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Williams v. Outback Steakhouse of Florida, LLC

United States District Court, E.D. Michigan, Southern Division

June 20, 2019

GEORGINA WILLIAMS, Plaintiff,
v.
OUTBACK STEAKHOUSE OF FLORIDA, LLC, Defendant.

          OPINION AND ORDER GRANTING DEFENDANT'S MOTION FOR SUMMARY JUDGMENT [28]

          STEPHEN J. MURPHY, III UNITED STATES DISTRICT JUDGE.

         On July 2, 2018, Defendant Outback Steakhouse of Florida, LLC ("Outback") removed Plaintiff Georgina Williams's personal injury complaint from state court. ECF 10. On May 3, 2019, Outback filed a motion for summary judgment. ECF 28. The Court reviewed the briefs and finds that a hearing is unnecessary. E.D. Mich. LR 7.1(f). For the reasons below, the Court will grant Outback's motion for summary judgment.

         BACKGROUND

         On February 19, 2017, Plaintiff went to Outback's Southfield Restaurant with several family members. ECF 29, PgID 379. While being shown to her table, Plaintiff slipped and fell. Id. Plaintiff alleged that she fractured her right shoulder and sustained other injuries. ECF 10-1, PgID 57. The restaurant manager, Monica Smith, responded when Plaintiff fell. ECF 29, PgID 380. On April 30, 2018, Plaintiff filed her complaint, which included counts for (1) premises liability, (2) negligence, and (3) nuisance. See ECF 10-1, PgID 57-61.

         LEGAL STANDARD

         Summary judgment is proper if the movant shows that there is "no genuine dispute as to any material fact and the movant is entitled to judgment as a matter of law." Fed.R.Civ.P. 56(a). A fact is material for purposes of summary judgment if its resolution would establish or refute an "essential element[] of a cause of action or defense asserted by the parties[.]" Kendall v. Hoover Co., 751 F.2d 171, 174 (6th Cir. 1984) (quoting Black's Law Dictionary 881 (6th ed. 1979)).

         The Court views the facts and "draw[s] all reasonable inferences in the light most favorable to the non-moving party." Stiles ex rel. D.S. v. Grainger Cty., 819 F.3d 834, 848 (6th Cir. 2016) (citation omitted). The Court must then determine "whether the evidence presents a sufficient disagreement to require submission to a jury or whether it is so one-sided that one party must prevail as a matter of law." Anderson v. Liberty Lobby, Inc., 477 U.S. 242, 251-52 (1986). And although the Court may not make credibility judgments or weigh the evidence, Moran v. Al Basit LLC, 788 F.3d 201, 204 (6th Cir. 2015), a mere "scintilla" of evidence is insufficient to survive summary judgment; "there must be evidence on which the jury could reasonably find for the plaintiff," Anderson, 477 U.S. at 252. Finally, "[e]vidence submitted in opposition to a motion for summary judgment must be admissible. Hearsay evidence . . . must be disregarded." Alpert v. United States, 481 F.3d 404, 409 (6th Cir. 2007) (quoting U.S. Structures, Inc. v. J.P. Structures, Inc., 130 F.3d 1185, 1189 (6th Cir. 1997)).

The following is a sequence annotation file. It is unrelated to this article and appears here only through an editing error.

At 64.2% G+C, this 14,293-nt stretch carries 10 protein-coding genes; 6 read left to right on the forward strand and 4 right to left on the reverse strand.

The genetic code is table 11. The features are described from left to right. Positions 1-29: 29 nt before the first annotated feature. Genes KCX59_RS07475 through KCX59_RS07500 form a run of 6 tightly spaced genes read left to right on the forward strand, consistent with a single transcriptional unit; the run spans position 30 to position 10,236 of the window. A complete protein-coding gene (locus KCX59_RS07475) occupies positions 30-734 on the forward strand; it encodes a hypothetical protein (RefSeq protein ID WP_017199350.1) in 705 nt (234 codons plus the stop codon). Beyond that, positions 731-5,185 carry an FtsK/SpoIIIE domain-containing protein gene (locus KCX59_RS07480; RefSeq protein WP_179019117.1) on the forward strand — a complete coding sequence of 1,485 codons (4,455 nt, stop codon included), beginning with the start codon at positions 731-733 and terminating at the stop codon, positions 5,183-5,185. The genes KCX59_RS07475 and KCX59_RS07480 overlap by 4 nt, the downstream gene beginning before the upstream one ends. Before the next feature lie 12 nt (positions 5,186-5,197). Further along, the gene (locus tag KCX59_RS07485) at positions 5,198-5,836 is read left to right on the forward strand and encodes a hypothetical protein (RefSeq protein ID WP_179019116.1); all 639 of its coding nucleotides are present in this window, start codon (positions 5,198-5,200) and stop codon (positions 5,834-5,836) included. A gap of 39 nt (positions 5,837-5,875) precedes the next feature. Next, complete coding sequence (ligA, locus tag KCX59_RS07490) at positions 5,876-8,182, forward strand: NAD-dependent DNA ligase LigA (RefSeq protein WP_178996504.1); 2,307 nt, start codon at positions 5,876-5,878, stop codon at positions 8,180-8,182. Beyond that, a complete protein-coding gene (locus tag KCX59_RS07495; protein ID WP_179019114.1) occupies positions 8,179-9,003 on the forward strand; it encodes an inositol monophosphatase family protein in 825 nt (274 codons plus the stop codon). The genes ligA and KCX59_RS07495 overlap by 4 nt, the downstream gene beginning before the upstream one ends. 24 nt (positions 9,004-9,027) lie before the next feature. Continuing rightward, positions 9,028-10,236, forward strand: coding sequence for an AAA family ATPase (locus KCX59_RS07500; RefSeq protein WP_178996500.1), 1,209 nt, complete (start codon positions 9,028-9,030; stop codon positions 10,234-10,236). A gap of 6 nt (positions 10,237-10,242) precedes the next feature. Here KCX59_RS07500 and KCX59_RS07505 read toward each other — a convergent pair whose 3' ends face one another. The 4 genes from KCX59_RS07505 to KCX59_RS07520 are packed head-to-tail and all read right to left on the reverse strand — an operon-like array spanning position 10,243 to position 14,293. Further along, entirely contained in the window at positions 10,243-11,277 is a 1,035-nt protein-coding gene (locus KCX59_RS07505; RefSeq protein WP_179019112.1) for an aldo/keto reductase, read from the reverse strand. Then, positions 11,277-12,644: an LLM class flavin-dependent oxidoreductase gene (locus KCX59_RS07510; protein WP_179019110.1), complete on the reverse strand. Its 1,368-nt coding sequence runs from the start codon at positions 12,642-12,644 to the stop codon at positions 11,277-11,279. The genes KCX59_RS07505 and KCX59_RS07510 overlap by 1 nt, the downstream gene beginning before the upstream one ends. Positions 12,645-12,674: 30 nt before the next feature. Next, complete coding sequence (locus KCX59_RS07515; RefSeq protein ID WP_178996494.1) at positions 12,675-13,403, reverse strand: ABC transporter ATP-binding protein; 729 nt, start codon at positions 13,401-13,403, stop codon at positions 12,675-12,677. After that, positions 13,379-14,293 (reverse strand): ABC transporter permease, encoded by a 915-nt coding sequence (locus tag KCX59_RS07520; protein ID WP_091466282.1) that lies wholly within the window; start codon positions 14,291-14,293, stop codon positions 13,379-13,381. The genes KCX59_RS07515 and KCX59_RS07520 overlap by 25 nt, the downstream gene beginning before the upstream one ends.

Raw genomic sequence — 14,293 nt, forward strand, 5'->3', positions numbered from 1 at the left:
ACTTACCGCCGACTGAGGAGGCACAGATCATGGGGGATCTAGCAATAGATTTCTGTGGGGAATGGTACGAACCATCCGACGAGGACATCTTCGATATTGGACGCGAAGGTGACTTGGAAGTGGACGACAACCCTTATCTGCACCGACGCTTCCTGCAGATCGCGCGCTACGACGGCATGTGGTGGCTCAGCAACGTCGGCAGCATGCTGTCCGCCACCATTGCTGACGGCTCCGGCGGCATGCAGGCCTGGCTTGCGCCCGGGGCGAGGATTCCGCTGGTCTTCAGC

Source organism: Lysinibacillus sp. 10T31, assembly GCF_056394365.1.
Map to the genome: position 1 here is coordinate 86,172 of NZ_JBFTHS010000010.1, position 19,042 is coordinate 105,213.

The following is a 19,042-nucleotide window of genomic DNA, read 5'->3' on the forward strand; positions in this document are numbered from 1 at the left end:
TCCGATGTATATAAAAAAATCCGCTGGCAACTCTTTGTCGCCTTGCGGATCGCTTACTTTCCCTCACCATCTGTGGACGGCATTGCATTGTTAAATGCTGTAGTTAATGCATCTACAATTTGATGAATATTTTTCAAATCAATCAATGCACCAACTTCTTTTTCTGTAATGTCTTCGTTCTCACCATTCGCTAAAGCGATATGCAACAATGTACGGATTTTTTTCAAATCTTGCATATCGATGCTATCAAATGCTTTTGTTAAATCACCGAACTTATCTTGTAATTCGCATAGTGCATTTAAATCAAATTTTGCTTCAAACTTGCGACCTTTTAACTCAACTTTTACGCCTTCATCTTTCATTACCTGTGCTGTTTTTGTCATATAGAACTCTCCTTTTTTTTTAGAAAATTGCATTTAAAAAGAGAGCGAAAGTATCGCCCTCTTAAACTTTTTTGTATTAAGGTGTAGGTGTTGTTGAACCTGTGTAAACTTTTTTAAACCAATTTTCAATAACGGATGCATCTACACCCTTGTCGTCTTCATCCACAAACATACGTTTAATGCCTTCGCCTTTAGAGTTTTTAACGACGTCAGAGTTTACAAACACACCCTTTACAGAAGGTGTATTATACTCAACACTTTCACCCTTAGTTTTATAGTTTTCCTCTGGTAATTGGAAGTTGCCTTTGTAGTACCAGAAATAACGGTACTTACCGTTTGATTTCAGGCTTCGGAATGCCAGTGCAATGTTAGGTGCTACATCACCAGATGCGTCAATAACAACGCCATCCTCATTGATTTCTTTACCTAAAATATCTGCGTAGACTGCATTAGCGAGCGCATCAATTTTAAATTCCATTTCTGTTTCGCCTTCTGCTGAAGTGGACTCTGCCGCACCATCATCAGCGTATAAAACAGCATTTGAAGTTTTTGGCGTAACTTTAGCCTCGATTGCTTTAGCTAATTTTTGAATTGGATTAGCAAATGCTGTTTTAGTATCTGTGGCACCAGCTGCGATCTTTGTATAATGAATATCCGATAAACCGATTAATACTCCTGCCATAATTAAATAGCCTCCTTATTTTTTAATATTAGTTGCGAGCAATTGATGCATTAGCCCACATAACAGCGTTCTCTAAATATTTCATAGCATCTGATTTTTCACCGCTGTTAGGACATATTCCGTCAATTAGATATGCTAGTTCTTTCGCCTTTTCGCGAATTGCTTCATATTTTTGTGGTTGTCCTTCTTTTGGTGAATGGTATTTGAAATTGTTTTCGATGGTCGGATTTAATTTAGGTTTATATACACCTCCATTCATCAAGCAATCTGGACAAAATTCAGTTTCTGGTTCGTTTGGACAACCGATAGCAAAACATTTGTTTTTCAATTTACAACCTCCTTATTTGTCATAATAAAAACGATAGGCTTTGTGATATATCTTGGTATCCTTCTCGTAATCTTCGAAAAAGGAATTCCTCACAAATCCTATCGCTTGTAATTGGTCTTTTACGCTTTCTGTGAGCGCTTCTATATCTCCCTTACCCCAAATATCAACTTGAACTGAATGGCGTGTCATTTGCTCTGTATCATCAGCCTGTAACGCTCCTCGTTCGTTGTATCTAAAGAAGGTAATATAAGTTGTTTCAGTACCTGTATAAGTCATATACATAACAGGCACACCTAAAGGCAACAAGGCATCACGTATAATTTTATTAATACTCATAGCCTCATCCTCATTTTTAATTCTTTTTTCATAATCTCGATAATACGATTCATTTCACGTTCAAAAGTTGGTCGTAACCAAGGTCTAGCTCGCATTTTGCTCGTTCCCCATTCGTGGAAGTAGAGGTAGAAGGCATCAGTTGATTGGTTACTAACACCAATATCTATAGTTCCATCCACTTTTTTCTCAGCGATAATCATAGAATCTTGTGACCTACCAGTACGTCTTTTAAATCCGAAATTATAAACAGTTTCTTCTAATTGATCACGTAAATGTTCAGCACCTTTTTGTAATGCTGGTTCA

DISCUSSION

         The Court will analyze Plaintiff's state-law claims under Michigan law because when "federal jurisdiction is based on diversity . . . the substantive law of the forum state" governs. Conlin v. Mortg. Elec. Registration Sys., Inc., 714 F.3d 355, 358 (6th Cir. 2013) (citation omitted). The Court will address each of Plaintiff's theories of liability in turn.

         I. Premises Liability

         "A possessor of land is subject to liability for physical harm caused to his invitees by a condition on the land, if, but only if," the possessor (1) knew of, or through reasonable care would have discovered, the condition, and "should [have] realize[d] that it involve[d] an unreasonable risk of harm" to invitees; (2) should have anticipated that invitees would "not discover or realize the danger, or [would] fail to protect themselves against it;" and (3) failed to exercise reasonable care to protect invitees. Riddle v. McLouth Steel Prods. Corp., 440 Mich. 85, 93 (1992) (quoting Restatement (Second) of Torts § 343 (Am. Law Inst. 1965)). The notice element requires plaintiff to show that a defendant had actual or constructive notice of the condition. Lowrey v. LMPS & LMPJ, Inc., 500 Mich. 1, 10 (2016).

         A. Actual Notice.

         Actual notice requires a defendant to have knowledge of the condition. Plaintiff maintains that Outback had actual notice of the floor's condition. But Plaintiff's argument is flawed for several reasons. First, during her deposition, Plaintiff testified that Smith told her "yes [the floor] is very slippery." ECF 29-1, PgID 408-09. Plaintiff thus concludes that Outback had actual notice of the floor's condition. But Plaintiff's evidence is hearsay and "must be disregarded." Alpert, 481 F.3d at 409 (6th Cir. 2007) (citation and quotation omitted).

         Second, Smith testified that she did not know the floor was slippery. See ECF 29-8, PgID 492 (Smith's deposition indicating that she did not tell Plaintiff and her family that she saw that the floor was slippery); id. at 497 (Smith's deposition advising that, in ten years, she had never "personally heard any customers complain that the floors themselves were slippery"). Thus, Outback produced evidence demonstrating that it did not have actual notice of the floor's allegedly slippery condition. ...


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